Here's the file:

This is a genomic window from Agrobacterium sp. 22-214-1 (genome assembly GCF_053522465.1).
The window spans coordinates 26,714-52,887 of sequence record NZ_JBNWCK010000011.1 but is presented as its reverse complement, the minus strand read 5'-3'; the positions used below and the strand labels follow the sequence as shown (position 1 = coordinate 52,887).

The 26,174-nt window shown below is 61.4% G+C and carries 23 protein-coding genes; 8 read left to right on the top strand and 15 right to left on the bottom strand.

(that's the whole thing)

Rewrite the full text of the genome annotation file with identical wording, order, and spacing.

This is a genomic window from Agrobacterium sp. 22-214-1 (genome assembly GCF_053522465.1).
The window spans coordinates 26,714-52,887 of sequence record NZ_JBNWCK010000011.1 but is presented as its reverse complement, the minus strand read 5'-3'; the positions used below and the strand labels follow the sequence as shown (position 1 = coordinate 52,887).

The 26,174-nt window shown below is 61.4% G+C and carries 23 protein-coding genes; 8 read left to right on the top strand and 15 right to left on the bottom strand.